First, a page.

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11 EU Member States Have Already Achieved Their 2020 Targets On Renewable Energy, But Malta Still Trails Behind

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As more and more European countries reach (and even exceed) their 2020 goals in renewable energy consumption, other countries are still struggling to achieve their own targets. Malta is among the lot at the bottom of that list.

According to Eurostat findings published earlier today, the share of energy from renewable sources in gross final consumption of energy for 2016 reached 17% in the European Union. That’s double the share found back in 2004 (8.5%), the first year for which such data was available. The EU’s target for 2020 is to push that number up to 20%, and to have it reach at least 27% by 2030. 

Since 2004, the share of renewable sources has grown significantly in all Member States. Since 2015, it increased in 15 of the 28 states. Sweden leads the fray by a mile, with more than half (53.8%) of its energy coming from renewable sources in 2016. Finland (38.7%), Latvia (37.2%), Austria (33.5%) and Denmark (32.2%) followed suite. 

At the opposite end of the scale, however, lie countries like Belgium, Luxembourg, The Netherlands… and Malta. The latter is currently sitting at 6%.

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Each Member State has its own Europe 2020 target, and Malta’s lies at 10%. 

The available data has shown that the tiny Mediterranean island has been gradually improving its share of energy from renewable sources, going up by an average of 0.5% since 2013. When such data started being compiled all the way back in 2004, Malta started off at the bottom of the pile, with a miserly 0.1% share of energy from renewable sources. But while that number has never stopped improving, the looming 10% target which needs to be reached in the next two years is a reminder that Malta needs to up its renewable energy game.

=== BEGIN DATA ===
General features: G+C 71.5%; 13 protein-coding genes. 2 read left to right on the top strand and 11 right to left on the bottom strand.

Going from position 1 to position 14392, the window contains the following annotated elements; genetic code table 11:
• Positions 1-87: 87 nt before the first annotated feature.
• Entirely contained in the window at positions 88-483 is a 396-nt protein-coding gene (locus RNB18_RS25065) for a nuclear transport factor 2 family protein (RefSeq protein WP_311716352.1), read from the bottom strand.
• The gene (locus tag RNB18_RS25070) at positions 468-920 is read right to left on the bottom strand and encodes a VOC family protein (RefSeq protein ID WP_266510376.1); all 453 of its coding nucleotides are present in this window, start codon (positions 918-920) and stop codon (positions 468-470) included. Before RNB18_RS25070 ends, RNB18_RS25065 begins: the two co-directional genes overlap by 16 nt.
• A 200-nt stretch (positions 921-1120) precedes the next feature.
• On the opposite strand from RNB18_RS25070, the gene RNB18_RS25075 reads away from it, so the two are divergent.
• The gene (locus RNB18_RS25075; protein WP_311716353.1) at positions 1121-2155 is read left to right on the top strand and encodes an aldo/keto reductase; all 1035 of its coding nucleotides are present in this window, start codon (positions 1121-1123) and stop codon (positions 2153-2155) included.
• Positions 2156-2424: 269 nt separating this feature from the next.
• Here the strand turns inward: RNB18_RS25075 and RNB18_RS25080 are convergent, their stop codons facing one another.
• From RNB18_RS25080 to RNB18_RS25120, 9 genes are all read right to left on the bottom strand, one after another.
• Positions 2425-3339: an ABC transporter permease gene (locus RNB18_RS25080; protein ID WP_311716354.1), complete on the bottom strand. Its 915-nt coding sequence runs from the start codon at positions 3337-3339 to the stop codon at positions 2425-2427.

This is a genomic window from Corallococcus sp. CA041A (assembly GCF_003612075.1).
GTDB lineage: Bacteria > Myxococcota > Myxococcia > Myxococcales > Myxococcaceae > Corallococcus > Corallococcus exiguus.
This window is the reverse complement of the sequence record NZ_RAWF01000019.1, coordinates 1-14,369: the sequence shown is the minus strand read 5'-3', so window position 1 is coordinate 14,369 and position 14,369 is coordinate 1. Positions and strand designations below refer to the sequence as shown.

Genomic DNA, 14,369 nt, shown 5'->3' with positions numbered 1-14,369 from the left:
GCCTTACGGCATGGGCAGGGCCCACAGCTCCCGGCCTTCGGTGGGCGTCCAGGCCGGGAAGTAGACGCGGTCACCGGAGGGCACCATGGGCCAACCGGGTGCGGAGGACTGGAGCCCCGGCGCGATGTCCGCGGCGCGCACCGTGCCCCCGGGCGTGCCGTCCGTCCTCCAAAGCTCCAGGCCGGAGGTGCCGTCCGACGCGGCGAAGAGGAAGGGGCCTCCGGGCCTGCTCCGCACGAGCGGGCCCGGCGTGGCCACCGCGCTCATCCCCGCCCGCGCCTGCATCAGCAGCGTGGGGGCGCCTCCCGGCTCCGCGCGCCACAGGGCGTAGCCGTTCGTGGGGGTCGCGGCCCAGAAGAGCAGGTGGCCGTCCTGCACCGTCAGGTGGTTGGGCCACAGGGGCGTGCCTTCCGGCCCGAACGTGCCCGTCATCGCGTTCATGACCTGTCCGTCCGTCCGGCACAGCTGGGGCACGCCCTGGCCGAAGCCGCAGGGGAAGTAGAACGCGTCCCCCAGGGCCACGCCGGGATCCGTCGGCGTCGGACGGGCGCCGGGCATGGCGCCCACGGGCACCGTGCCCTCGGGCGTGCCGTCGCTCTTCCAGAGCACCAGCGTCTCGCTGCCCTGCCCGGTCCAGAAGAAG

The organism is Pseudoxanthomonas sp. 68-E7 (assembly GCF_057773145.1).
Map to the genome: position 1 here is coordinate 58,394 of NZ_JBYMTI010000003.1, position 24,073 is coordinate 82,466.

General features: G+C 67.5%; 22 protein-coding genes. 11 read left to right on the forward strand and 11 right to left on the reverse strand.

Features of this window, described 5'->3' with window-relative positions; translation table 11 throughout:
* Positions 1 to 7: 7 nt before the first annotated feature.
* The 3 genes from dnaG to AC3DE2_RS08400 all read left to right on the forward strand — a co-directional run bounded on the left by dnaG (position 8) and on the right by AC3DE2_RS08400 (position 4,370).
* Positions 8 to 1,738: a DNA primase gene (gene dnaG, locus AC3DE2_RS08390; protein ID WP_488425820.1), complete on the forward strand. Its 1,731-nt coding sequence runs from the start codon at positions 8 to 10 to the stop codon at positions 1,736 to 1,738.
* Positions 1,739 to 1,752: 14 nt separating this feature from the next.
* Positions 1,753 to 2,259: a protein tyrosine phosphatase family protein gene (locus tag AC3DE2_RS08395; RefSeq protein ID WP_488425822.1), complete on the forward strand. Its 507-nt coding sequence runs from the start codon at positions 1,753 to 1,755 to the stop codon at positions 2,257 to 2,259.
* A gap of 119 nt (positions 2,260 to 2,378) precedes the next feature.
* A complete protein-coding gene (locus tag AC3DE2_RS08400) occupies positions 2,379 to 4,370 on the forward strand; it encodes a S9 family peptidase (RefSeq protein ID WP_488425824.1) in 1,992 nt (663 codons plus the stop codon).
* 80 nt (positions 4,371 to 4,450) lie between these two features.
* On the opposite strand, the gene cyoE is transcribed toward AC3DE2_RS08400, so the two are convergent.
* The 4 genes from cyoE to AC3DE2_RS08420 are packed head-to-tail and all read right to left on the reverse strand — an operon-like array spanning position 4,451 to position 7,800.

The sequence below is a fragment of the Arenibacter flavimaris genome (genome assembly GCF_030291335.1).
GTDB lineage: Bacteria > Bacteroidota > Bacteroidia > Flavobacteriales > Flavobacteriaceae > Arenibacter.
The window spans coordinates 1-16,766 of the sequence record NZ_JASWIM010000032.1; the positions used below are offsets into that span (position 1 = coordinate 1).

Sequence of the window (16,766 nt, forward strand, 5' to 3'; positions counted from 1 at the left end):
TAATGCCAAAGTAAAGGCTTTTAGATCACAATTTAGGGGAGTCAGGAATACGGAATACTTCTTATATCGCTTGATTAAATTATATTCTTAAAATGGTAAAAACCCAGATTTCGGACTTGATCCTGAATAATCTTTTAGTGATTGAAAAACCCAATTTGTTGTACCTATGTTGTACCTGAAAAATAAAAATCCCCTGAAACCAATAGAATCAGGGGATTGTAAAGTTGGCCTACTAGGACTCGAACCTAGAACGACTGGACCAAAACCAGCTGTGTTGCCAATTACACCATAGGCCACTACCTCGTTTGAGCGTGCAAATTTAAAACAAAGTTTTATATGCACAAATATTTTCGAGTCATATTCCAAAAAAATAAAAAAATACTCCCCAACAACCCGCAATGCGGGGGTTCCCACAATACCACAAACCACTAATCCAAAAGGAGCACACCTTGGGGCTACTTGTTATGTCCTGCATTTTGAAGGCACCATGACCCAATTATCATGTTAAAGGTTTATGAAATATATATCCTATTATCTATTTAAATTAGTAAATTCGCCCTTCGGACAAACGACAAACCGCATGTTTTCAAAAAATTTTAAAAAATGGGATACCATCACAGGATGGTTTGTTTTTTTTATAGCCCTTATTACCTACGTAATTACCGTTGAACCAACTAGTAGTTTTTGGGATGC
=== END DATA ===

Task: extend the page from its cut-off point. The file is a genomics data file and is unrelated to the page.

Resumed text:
Hope is however on the horizon, and it all lies in the context of things. The average increase in the number of PV installations for the past five years has been an astounding 328%, so an added awareness and determination to act upon it all is definitely present.

Still trailing behind 2020 goals, Malta is also still performing better than other countries in certain fields. For example, when it came to the total share of energy from renewable sources in transport, Malta beat big players like Spain, Ireland and the United Kingdom. 

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The renewable energy sources which were covered in the Eurostat research are solar thermal and photovoltaic energy, hydro (including tide, wagve and ocean energy), wind, geothermal energy and all forms of biomass (including biological waste and liquid biofuels). 

The full statistics of the renewable energy results are available online.

What do you make of these latest findings? Let us know in the comments below!

READ NEXT: The Rise Of Solar Energy In Malta Has Been Meteoric

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